Dep't of Finance ' 2,880.00
Dep't of Sheriff 20,470 00
Dep't of Justice...... 6.690.00
Dep't of Public Health '. 9,225.00
Dep't of Public Improvements 32,645.00
Subsidies 600.00 81,135.00
Total receipts estimated .. 115,705.00
Total appropriated 81,135.00
Balance available 64,570.00
Total Receipts, General Fund for the
, six months .
Amount to be carried forward to July,
Amount available fop-first 6 months..
Permanent ' Improvements ..
ROAD TAX SPECIAL DEPOSIT FUND.
Balance carried Collected
to 1910.. Y2 1910-
Balance carried Estimated
1911. . Yz 1911.
Molokai , .
g 20,831.00 $ 1,764.79 $ 22,200.00
Appropriations, January to June, 101 1, Inclusive. ;
DEP'T OF THE ROAD OF SUPERVISORS
Salary of Supervisors 8 1 ,500.(K)
S & M of Indigents 15O.00
DEPARTMENT OF COUNTY CLERIC
Salary County Clerk 600.00
Salary Assistant Clerk 330.(X)
Furniture and Office Supplies 1,000.00
Bonds County Officers 500.00
Telephones and Wireless 1 ,500.00
DEPARTMENT OF FINANCE
Salary Auditor. "
Salary Deputy Auditor . .
Salary Deputy Treasurer.
Balance available 64570.00
Permanent Improvements 43,500.00
Amount forwarded to July, 1911 21,070.00
Belt Road Survey .
Molokai Hospital ;
County Farm and Sanitarium
Machinery (Accounts. .
Real Estate (Purchases)
Branches Kula Pipe Line
Survey and Extension Kula Pipe Line
Water In vostigation-Hana
Belt Road Lahaina (now being completed)
Belt Road Makawao (now being completed)
Reconstruction Old Roads Wailuku
Oiling Roads and Streets Wailuku
Extension Wailuku Water Works
Relocating and Reconstructing Old Roads Makawao
Oiling Paia Road
Reconstruction old Roads Lahaina
Oiling Roads and Streets Lahaina
Renewing Bridges Hana
New School and Cottage Keanae
Reconstruction Old Roads Molokai ,
THE ADVANTAGES OF THE "BEAVER"
DIE STOCKS lie in tho fact tjiat they thread all
sizes of pipe without changing dies; are adjustable, and
built on easy working (receding die) principle which
positively enables one to thread any size of pipe, and
produce absolutely tight joints for all work, including
THE "BEAVER" PRINCIPLE IS PROVEN
AND REMAINS UNCHANGED.
Honolulu Iron Works Co.
Agents for Hawaiian Islands.
Great Club Offer Hawaiian Star-The Maui
News. How to get both on Extraor
dinarily Favorable Terms.
The Hawaiian Staii is now edited by Walter G.
Smith, ono of the ablest writers in the Pacific, and is
under now and energetic management. In addition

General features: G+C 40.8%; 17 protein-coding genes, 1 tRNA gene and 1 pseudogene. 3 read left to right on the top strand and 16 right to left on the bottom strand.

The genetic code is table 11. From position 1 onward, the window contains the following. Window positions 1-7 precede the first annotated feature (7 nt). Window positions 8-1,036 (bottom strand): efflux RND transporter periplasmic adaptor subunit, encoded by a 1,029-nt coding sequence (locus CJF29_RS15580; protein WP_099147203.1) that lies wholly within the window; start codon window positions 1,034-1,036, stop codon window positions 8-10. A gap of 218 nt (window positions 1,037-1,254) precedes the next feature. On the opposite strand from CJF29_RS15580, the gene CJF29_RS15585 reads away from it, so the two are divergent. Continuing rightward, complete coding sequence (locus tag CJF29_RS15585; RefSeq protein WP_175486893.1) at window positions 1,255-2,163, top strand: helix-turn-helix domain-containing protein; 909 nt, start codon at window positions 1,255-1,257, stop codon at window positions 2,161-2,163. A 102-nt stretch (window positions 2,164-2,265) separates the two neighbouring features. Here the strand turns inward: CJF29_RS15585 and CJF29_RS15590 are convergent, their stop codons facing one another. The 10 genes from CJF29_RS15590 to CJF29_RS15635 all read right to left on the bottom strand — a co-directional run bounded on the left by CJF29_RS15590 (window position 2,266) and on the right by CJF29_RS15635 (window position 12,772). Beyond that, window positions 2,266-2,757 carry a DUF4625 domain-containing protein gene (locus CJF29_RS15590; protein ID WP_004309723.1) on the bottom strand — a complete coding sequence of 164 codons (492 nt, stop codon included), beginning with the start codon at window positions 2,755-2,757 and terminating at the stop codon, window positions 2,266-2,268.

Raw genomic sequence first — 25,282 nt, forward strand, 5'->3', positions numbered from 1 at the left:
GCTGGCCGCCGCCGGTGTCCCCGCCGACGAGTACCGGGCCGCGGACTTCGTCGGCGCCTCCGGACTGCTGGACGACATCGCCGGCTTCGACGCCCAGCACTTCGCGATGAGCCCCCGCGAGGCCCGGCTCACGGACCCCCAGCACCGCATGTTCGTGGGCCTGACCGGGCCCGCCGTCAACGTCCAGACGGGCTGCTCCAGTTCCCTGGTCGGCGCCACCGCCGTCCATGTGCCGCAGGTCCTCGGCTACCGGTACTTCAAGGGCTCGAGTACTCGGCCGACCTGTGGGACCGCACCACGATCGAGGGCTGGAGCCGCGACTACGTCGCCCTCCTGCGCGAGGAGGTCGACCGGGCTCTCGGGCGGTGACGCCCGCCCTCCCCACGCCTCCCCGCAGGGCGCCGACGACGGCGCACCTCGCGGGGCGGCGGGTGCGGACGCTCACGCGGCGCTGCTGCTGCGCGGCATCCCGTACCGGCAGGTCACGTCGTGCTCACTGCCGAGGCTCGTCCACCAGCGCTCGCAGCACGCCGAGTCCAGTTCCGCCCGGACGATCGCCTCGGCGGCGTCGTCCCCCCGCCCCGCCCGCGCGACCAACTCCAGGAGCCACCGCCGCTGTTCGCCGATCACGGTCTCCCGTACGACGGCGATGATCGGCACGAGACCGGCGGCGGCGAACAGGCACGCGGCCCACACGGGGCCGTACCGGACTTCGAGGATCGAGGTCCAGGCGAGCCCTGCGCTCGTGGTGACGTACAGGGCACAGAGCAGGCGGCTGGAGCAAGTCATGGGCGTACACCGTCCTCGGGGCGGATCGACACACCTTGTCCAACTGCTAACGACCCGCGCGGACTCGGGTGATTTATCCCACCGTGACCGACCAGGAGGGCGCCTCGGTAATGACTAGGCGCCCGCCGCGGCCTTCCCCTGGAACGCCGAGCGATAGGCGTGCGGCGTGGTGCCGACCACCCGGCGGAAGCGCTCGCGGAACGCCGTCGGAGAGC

to the regular Associated Tress, it will have special
cable and mail service connection with San Francisco
and Washington, and will have wireless reports of
important happenings on all the islands of this group
from day to day. Henceforward, it will carry from
twelve to sixteen pages e,very afternoon. Price of tho
Star, postage paid to all parts of Maui or Molokai,
The Matji News is well known to everybody on
this islands. Its subscription price is $2.00 per. year.
OUR GREAT CLUB OFFER is to supply both the
Hawaiian Star (daily) and the Maui News (weekly)
for one year at a total cost of $8.75. This is an un
parallcd opportunity, and the offer is made for a short
Br ELIZABETH WEED
Copyright, 1910, by American Press
Edith Wilton combined two marked
contradictions. She possessed a lov
able disposition, but when she waa a
baby, through the carelessness of a
nurse, she fell and cut her lip, produc
ing a wound that In healing left a
scar, giving a very disagreeable ex
pression to her face.
Edith could see In the faces of those
she met a repugnance occasioned bj
her expression. At first she tried to
obviate this effect by smiling, but she
saw at once by the further recoil of
the one looking at her that she was
only heightening tbe disagreeable im
pression. Such physical blights usual
ly have one of two effects, either the
blighted person Is unconscious of the
defect or becomes painfully sensitive
concerning It Edith was of the lat
ter class. She , would not go to the
social gatherings of her own age. More
and more she shrank within herself.
Then, becoming conscious that in be
ing a recluse she would be forced into .
a life of selfishness, she began to de
vote herself to the poor.
She had friends, girl friends, who
sought to draw her out socially. Con
fidence between young girls Is close,
while that between opposite sexes, es
pecially at that age. Is distant The
young men who met Edith looked
upon the expression on her face and
turned away with a shrug. Her girl
friends had a better opportunity to
learn what there was under the mis
leading expression. When one of ber
chums was married she insisted on
Eijlth being her bridesmaid. Edith
demurred, but her friend would not ex
cuse her. -
' At the wedding the bridesmaid,
looking up suddenly, saw the eyes of
a young man she had never seen rivet
ed upon her and without that repelled
expression she was accustomed to see.
The man was a recent graduate of a
medical school. The reason why bis
face did not reflect any disagreeable
expression at her defect was because,